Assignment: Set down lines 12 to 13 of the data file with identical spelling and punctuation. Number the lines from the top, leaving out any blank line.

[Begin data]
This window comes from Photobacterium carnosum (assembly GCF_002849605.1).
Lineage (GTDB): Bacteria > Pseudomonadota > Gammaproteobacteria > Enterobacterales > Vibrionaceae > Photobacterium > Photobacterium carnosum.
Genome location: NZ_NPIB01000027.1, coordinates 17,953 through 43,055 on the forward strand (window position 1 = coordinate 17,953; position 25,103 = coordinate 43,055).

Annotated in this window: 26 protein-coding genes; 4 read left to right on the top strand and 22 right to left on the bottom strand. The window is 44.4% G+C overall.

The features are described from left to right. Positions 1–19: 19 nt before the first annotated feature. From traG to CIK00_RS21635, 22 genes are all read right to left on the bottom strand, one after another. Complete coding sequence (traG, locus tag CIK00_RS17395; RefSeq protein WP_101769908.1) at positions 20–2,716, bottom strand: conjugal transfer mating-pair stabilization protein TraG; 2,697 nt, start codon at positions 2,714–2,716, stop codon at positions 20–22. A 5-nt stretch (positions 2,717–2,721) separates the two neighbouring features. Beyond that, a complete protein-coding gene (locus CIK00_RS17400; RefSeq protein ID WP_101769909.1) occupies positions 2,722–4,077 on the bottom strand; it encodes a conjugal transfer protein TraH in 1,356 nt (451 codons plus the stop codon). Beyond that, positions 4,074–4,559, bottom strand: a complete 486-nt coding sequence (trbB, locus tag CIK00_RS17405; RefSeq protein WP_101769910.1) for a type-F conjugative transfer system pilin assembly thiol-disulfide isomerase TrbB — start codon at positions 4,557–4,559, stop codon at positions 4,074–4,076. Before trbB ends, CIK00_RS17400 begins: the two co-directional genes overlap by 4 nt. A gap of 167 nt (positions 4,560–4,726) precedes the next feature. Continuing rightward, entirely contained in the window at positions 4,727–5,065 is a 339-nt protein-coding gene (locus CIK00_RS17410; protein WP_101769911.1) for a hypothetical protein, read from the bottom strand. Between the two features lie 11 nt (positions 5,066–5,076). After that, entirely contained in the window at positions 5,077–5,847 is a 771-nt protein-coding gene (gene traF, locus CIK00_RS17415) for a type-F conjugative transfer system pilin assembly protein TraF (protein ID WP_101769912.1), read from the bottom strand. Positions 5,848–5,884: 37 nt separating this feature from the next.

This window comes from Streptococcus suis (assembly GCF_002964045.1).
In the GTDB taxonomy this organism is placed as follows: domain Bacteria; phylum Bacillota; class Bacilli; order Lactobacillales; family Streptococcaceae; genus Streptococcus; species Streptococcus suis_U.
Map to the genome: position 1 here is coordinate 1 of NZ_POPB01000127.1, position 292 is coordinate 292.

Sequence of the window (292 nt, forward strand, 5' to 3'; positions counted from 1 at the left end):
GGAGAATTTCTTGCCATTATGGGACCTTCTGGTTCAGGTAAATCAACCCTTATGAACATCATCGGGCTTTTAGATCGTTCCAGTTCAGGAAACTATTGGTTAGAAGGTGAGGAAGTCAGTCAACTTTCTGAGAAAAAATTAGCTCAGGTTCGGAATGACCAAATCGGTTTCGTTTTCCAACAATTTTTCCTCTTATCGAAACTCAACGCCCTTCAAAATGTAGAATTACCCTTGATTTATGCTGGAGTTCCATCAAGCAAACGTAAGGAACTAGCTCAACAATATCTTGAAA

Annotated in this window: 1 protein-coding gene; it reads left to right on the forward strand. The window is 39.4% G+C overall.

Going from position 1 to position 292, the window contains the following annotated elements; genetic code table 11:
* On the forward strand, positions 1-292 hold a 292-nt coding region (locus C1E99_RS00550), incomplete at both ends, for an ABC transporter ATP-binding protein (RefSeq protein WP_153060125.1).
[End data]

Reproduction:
Going from position 1 to position 292, the window contains the following annotated elements; genetic code table 11:
* On the forward strand, positions 1-292 hold a 292-nt coding region (locus C1E99_RS00550), incomplete at both ends, for an ABC transporter ATP-binding protein (RefSeq protein WP_153060125.1).